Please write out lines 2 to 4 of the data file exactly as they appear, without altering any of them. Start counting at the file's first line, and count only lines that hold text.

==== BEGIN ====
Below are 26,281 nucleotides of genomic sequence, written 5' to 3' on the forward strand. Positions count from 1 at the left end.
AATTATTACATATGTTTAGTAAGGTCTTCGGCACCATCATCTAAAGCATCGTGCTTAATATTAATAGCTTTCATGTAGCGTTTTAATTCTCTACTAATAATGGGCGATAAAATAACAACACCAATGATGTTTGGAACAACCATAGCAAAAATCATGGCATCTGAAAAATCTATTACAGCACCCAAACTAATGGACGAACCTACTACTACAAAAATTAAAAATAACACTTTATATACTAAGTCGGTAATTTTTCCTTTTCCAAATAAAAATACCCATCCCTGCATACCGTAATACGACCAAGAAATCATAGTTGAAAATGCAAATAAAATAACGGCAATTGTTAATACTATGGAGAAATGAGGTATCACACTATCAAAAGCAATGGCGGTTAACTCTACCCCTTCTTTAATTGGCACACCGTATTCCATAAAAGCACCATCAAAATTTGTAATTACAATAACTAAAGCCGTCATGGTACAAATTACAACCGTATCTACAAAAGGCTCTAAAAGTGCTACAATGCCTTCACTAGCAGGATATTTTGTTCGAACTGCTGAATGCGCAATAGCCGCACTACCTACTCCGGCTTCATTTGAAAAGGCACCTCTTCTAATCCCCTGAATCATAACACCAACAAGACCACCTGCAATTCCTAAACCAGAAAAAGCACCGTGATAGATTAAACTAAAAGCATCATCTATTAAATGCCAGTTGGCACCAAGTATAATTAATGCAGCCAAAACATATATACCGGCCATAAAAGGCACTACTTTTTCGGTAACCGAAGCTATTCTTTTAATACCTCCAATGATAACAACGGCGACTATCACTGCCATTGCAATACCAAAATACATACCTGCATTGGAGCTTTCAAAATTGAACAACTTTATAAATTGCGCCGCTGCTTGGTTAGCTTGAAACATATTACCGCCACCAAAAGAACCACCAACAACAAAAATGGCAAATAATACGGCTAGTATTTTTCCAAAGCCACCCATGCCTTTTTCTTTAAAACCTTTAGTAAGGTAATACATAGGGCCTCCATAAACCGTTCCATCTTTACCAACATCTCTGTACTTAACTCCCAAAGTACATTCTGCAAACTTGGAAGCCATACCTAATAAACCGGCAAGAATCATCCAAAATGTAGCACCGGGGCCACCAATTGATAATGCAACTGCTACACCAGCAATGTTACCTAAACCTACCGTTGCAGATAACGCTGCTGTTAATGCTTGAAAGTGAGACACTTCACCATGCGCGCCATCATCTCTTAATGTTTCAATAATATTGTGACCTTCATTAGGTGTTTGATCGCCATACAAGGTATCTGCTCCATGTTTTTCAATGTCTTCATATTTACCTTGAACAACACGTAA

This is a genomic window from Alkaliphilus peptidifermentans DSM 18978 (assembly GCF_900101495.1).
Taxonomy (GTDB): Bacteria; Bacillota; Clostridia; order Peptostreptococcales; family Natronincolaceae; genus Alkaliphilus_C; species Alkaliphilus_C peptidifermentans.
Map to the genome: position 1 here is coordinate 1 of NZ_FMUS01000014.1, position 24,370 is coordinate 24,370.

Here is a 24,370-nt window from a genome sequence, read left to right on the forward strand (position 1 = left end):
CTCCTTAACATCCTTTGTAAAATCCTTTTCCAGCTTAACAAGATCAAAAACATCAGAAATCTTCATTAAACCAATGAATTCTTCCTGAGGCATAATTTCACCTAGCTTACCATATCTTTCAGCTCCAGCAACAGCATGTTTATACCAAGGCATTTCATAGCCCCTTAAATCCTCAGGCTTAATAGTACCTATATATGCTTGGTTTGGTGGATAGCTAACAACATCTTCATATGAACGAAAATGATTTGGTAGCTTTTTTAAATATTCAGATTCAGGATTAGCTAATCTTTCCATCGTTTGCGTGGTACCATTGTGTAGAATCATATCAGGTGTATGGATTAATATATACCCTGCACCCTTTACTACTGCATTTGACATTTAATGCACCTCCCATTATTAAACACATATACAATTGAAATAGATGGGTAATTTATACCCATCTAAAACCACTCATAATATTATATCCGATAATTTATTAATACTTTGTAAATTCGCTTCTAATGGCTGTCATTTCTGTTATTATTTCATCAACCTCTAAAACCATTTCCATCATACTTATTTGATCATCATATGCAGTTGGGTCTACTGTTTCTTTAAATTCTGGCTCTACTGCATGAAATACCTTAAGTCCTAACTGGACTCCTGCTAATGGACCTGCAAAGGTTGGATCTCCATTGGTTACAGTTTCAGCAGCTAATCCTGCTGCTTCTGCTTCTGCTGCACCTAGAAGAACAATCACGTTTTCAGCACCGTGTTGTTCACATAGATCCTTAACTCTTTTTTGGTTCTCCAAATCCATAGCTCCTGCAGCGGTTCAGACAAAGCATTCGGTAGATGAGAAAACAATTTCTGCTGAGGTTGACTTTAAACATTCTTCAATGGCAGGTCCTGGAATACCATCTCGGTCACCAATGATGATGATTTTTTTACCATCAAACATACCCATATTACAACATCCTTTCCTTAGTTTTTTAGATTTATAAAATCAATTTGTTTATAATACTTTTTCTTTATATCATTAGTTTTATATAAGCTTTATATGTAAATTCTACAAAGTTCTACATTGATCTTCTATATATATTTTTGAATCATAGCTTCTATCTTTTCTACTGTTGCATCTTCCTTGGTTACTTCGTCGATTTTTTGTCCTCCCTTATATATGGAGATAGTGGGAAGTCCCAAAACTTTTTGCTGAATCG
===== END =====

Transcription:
AATTATTACATATGTTTAGTAAGGTCTTCGGCACCATCATCTAAAGCATCGTGCTTAATATTAATAGCTTTCATGTAGCGTTTTAATTCTCTACTAATAATGGGCGATAAAATAACAACACCAATGATGTTTGGAACAACCATAGCAAAAATCATGGCATCTGAAAAATCTATTACAGCACCCAAACTAATGGACGAACCTACTACTACAAAAATTAAAAATAACACTTTATATACTAAGTCGGTAATTTTTCCTTTTCCAAATAAAAATACCCATCCCTGCATACCGTAATACGACCAAGAAATCATAGTTGAAAATGCAAATAAAATAACGGCAATTGTTAATACTATGGAGAAATGAGGTATCACACTATCAAAAGCAATGGCGGTTAACTCTACCCCTTCTTTAATTGGCACACCGTATTCCATAAAAGCACCATCAAAATTTGTAATTACAATAACTAAAGCCGTCATGGTACAAATTACAACCGTATCTACAAAAGGCTCTAAAAGTGCTACAATGCCTTCACTAGCAGGATATTTTGTTCGAACTGCTGAATGCGCAATAGCCGCACTACCTACTCCGGCTTCATTTGAAAAGGCACCTCTTCTAATCCCCTGAATCATAACACCAACAAGACCACCTGCAATTCCTAAACCAGAAAAAGCACCGTGATAGATTAAACTAAAAGCATCATCTATTAAATGCCAGTTGGCACCAAGTATAATTAATGCAGCCAAAACATATATACCGGCCATAAAAGGCACTACTTTTTCGGTAACCGAAGCTATTCTTTTAATACCTCCAATGATAACAACGGCGACTATCACTGCCATTGCAATACCAAAATACATACCTGCATTGGAGCTTTCAAAATTGAACAACTTTATAAATTGCGCCGCTGCTTGGTTAGCTTGAAACATATTACCGCCACCAAAAGAACCACCAACAACAAAAATGGCAAATAATACGGCTAGTATTTTTCCAAAGCCACCCATGCCTTTTTCTTTAAAACCTTTAGTAAGGTAATACATAGGGCCTCCATAAACCGTTCCATCTTTACCAACATCTCTGTACTTAACTCCCAAAGTACATTCTGCAAACTTGGAAGCCATACCTAATAAACCGGCAAGAATCATCCAAAATGTAGCACCGGGGCCACCAATTGATAATGCAACTGCTACACCAGCAATGTTACCTAAACCTACCGTTGCAGATAACGCTGCTGTTAATGCTTGAAAGTGAGACACTTCACCATGCGCGCCATCATCTCTTAATGTTTCAATAATATTGTGACCTTCATTAGGTGTTTGATCGCCATACAAGGTATCTGCTCCATGTTTTTCAATGTCTTCATATTTACCTTGAACAACACGTAA

This is a genomic window from Alkaliphilus peptidifermentans DSM 18978 (assembly GCF_900101495.1).
Taxonomy (GTDB): Bacteria; Bacillota; Clostridia; order Peptostreptococcales; family Natronincolaceae; genus Alkaliphilus_C; species Alkaliphilus_C peptidifermentans.